The client ASR compares the received text result and the generated text result to determine a final result and then provides the final result to the client application. The client application then performs an action based on the final text result. This may be an action performed by the client device or the action may be to send the final text result to another application, module, or device. While only one remote ASR is shown for simplicity, more than
one remote ASR may be used and the client ASR may combine these to obtain better, faster, or more accurate results. The client ASR may also compare results to determine which remote ASRs provide the best results and then select those in favor of other ASRs that provide worse results.
Using several cloud ASR systems will increase local power consumption and could increase the delay experienced by the end user. This will make the device respond more slowly to any spoken utterance. In some embodiments, the local device uses the results from a cloud ASR directly without any comparison or local ASR. This may provide higher accuracy at the cost of some delay for the remote communication. In some embodiments, the device uses only the locally generated results. This provides a quicker response. In such cases, the cloud ASR results may be used for improving the client ASR instead of for responding to the user speech utterance. The process of improving the client ASR, as described herein may use additional power beyond what is required to respond to the utterance. As a result, this process may be turned off when the device is in a power saving mode, whether to conserve power or when battery levels are low. As a further power-saving measure the remote cloud access may be turned off, even when a remote connection is available.
Figure 3 is a process flow diagram of recognizing a speech utterance and updating a local speech recognition system according to an embodiment. Such a process may be implemented using the hardware of Figure 2 and variations thereof, inter alia. At 302, a speech utterance is received. This is typically in the form of digitized audio from a local microphone. However, the speech utterance may be received in other ways. The speech utterance may be packetized and provided to a buffer by an audio processing pipeline. The audio of the utterance may be recorded into a buffer or longer term memory at the local device for further analysis. At the buffer, it is available to a main processor or to a separate speech recognition system. In order to interpret and speech utterance, the system will use one or more automated speech recognition systems.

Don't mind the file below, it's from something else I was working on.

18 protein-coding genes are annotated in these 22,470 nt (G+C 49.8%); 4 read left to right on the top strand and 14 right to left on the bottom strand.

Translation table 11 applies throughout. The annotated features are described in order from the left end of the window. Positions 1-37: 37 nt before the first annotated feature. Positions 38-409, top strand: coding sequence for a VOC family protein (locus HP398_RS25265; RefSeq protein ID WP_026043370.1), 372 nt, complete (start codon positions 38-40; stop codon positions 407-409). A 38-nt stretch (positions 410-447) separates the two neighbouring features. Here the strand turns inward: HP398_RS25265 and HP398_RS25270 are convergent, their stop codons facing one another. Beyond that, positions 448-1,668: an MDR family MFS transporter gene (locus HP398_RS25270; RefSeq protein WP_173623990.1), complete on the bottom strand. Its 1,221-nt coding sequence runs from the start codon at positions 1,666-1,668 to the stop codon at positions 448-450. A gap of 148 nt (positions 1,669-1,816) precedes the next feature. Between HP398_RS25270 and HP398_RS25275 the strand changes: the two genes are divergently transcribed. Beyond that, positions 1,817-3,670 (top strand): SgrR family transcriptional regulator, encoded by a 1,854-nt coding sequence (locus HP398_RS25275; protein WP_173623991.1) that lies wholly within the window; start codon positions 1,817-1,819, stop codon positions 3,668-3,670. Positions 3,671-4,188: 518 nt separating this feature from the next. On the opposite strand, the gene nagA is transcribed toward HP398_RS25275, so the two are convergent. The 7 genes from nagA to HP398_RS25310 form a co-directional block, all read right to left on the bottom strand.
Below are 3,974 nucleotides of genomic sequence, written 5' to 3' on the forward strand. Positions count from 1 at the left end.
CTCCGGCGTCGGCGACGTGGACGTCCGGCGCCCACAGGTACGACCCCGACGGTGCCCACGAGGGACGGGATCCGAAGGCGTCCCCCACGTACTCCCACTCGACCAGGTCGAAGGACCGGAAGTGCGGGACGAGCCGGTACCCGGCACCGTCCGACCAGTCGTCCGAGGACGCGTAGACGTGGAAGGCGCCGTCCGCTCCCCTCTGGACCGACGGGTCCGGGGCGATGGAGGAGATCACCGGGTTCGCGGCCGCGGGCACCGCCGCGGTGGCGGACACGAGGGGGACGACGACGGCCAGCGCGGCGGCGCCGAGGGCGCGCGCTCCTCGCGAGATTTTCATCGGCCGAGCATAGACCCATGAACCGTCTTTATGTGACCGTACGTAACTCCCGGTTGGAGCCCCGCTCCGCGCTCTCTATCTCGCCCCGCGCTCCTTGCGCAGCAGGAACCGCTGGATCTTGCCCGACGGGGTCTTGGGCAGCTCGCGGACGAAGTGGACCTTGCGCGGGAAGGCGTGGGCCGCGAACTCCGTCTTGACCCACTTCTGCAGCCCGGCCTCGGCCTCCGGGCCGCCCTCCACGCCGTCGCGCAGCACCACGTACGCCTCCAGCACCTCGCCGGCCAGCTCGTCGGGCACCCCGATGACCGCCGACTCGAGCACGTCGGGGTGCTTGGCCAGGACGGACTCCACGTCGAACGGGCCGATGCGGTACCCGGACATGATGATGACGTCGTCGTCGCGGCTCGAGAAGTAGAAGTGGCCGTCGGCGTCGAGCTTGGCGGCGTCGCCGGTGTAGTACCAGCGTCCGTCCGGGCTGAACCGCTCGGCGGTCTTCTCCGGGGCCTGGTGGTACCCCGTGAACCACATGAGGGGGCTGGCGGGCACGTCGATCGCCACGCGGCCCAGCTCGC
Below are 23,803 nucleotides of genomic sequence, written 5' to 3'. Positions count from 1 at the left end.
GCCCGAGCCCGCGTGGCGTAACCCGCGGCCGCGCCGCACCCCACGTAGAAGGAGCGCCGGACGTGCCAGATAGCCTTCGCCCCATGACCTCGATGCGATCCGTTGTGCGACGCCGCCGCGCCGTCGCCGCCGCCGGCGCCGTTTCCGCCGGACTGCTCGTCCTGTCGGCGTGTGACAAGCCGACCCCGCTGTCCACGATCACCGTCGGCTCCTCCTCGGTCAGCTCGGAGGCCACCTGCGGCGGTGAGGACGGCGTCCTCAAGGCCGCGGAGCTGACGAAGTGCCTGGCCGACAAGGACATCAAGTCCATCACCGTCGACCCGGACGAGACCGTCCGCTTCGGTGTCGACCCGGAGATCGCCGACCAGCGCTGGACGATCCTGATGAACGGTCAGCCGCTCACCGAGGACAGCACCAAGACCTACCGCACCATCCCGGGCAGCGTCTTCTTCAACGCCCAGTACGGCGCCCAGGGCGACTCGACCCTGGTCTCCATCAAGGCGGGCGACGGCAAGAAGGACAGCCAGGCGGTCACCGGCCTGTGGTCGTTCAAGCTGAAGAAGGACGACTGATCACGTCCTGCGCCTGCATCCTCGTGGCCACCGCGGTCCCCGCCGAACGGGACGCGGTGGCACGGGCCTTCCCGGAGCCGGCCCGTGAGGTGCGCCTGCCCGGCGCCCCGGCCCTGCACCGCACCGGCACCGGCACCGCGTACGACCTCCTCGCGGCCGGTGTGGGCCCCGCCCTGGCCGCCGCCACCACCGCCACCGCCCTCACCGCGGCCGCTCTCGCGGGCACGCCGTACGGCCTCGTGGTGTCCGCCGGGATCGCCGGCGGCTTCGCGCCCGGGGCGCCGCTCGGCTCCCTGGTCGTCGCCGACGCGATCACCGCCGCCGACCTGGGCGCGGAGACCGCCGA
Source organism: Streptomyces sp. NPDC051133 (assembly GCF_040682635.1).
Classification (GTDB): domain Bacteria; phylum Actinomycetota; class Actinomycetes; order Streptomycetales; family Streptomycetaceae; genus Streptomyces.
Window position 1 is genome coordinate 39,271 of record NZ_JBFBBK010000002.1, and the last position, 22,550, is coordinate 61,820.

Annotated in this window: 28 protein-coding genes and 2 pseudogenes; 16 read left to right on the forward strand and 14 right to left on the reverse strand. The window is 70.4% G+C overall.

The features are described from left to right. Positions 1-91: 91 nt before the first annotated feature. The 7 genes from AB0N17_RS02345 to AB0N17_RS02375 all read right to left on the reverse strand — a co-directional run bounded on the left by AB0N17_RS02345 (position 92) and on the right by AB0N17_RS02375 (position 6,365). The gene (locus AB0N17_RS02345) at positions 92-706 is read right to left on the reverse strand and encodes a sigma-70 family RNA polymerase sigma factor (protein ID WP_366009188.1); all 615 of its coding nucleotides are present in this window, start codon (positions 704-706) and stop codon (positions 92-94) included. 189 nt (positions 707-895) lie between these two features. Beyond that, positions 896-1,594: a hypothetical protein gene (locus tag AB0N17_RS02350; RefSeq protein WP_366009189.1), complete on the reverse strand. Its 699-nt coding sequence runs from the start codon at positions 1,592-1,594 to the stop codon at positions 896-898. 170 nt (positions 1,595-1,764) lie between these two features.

At 308, the audio of the speech utterance is sent to the local ASR. This operation may be performed every time for any speech utterance in order to use local results. However, if cloud ASRs are available, then they may be used instead and this operation may be skipped.
At 304, the system determines whether it is connected to a network. The system may not be connected because there is no network available or because the network interface is not available. The network interface may be turned off to save power or to prevent interference caused by transmissions such as in an "airplane" mode or for any other reason. If there is no network connection, then the system performs a local ASR and at 330 waits for the local ASR to
finish. After the local ASR is finished, then this result is applied locally to the appropriate application at 332. The system is operating autonomously using the available local ASR.
If there is a network connection, then the system still performs a local ASR at 330 as it continues to evaluate connections and remote ASR operation. As an alternative, the system may be configured to use only remote ASRs if remote ASRs are available. As another alternative, the system always performs a local ASR at 330 and uses the result for the application at 332. Cloud results, if any, are used only for updating the local ASR at 326.
Similarly at 306, the system determines whether there are any user settings to restrict network connections. The system may be set not to use a network connection even when such a connection is available. This may be for privacy purposes, to reduce data transmission, to conserve battery power, or for any other reasons. In some embodiments, the system is configured to primarily rely on the local ASR in the user setting restrictions. The cloud ASRs are used only in certain specified circumstances. In one example, the system may be set to use only Wi-Fi connections and not to use cellular telephone connections in order to reduce data costs. Alternatively, the system may be set to not use Wi-Fi connections for security or privacy purposes. If there are restrictions on the use of the data network, then the system performs a local ASR at 330 and uses the results for the active application at 332. The local ASR converts the speech utterance to text and this text is used by the active application as data, command, or in any other way, depending on the nature or the active application.
If a network connection is available and there are no restrictions on use of the network, then at 310, the system sends the audio to one or more network connected ASR's. These systems will be referred to as the cloud ASR's, however, they may be accessible through any of a variety of different types of network connection and may be internal or external resources for a network or other system. The cloud ASRs, like the local ASR, analyze the speech utterance as one or more digitized audio samples and then generate some type of machine recognizable data.